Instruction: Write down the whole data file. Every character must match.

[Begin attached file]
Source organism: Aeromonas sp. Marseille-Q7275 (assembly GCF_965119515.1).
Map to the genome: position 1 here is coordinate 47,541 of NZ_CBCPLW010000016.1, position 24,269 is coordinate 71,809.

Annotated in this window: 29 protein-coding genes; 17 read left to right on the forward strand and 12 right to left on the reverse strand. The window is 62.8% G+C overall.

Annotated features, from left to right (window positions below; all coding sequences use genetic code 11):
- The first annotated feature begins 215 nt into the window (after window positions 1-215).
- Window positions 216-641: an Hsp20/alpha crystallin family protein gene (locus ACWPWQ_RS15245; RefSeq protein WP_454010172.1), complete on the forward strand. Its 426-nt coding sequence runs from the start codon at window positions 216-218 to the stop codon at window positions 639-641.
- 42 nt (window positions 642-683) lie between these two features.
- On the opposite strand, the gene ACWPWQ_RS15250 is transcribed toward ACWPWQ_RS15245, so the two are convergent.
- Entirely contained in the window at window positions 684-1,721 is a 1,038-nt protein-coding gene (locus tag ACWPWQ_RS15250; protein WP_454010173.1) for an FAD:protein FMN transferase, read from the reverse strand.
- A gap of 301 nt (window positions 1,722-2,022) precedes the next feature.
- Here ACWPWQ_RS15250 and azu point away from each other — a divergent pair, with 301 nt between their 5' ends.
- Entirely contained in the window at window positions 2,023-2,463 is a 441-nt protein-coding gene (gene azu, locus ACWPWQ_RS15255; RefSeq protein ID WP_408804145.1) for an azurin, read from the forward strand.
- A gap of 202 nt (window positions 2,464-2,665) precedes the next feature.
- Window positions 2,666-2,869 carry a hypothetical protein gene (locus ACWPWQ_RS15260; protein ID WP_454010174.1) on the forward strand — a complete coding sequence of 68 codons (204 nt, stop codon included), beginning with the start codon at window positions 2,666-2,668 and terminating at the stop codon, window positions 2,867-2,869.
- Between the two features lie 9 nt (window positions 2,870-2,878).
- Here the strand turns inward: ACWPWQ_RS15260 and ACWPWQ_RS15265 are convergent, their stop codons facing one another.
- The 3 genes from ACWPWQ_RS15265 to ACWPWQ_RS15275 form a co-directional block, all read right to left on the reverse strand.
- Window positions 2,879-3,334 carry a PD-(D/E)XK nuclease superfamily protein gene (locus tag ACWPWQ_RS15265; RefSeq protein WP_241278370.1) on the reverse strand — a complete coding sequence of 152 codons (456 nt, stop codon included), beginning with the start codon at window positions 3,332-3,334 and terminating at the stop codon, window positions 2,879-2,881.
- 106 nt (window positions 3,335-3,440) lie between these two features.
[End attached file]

Source organism: Aeromonas sp. Marseille-Q7275 (assembly GCF_965119515.1).
Map to the genome: position 1 here is coordinate 47,541 of NZ_CBCPLW010000016.1, position 24,269 is coordinate 71,809.

Annotated in this window: 29 protein-coding genes; 17 read left to right on the forward strand and 12 right to left on the reverse strand. The window is 62.8% G+C overall.

Annotated features, from left to right (window positions below; all coding sequences use genetic code 11):
- The first annotated feature begins 215 nt into the window (after window positions 1-215).
- Window positions 216-641: an Hsp20/alpha crystallin family protein gene (locus ACWPWQ_RS15245; RefSeq protein WP_454010172.1), complete on the forward strand. Its 426-nt coding sequence runs from the start codon at window positions 216-218 to the stop codon at window positions 639-641.
- 42 nt (window positions 642-683) lie between these two features.
- On the opposite strand, the gene ACWPWQ_RS15250 is transcribed toward ACWPWQ_RS15245, so the two are convergent.
- Entirely contained in the window at window positions 684-1,721 is a 1,038-nt protein-coding gene (locus tag ACWPWQ_RS15250; protein WP_454010173.1) for an FAD:protein FMN transferase, read from the reverse strand.
- A gap of 301 nt (window positions 1,722-2,022) precedes the next feature.
- Here ACWPWQ_RS15250 and azu point away from each other — a divergent pair, with 301 nt between their 5' ends.
- Entirely contained in the window at window positions 2,023-2,463 is a 441-nt protein-coding gene (gene azu, locus ACWPWQ_RS15255; RefSeq protein ID WP_408804145.1) for an azurin, read from the forward strand.
- A gap of 202 nt (window positions 2,464-2,665) precedes the next feature.
- Window positions 2,666-2,869 carry a hypothetical protein gene (locus ACWPWQ_RS15260; protein ID WP_454010174.1) on the forward strand — a complete coding sequence of 68 codons (204 nt, stop codon included), beginning with the start codon at window positions 2,666-2,668 and terminating at the stop codon, window positions 2,867-2,869.
- Between the two features lie 9 nt (window positions 2,870-2,878).
- Here the strand turns inward: ACWPWQ_RS15260 and ACWPWQ_RS15265 are convergent, their stop codons facing one another.
- The 3 genes from ACWPWQ_RS15265 to ACWPWQ_RS15275 form a co-directional block, all read right to left on the reverse strand.
- Window positions 2,879-3,334 carry a PD-(D/E)XK nuclease superfamily protein gene (locus tag ACWPWQ_RS15265; RefSeq protein WP_241278370.1) on the reverse strand — a complete coding sequence of 152 codons (456 nt, stop codon included), beginning with the start codon at window positions 3,332-3,334 and terminating at the stop codon, window positions 2,879-2,881.
- 106 nt (window positions 3,335-3,440) lie between these two features.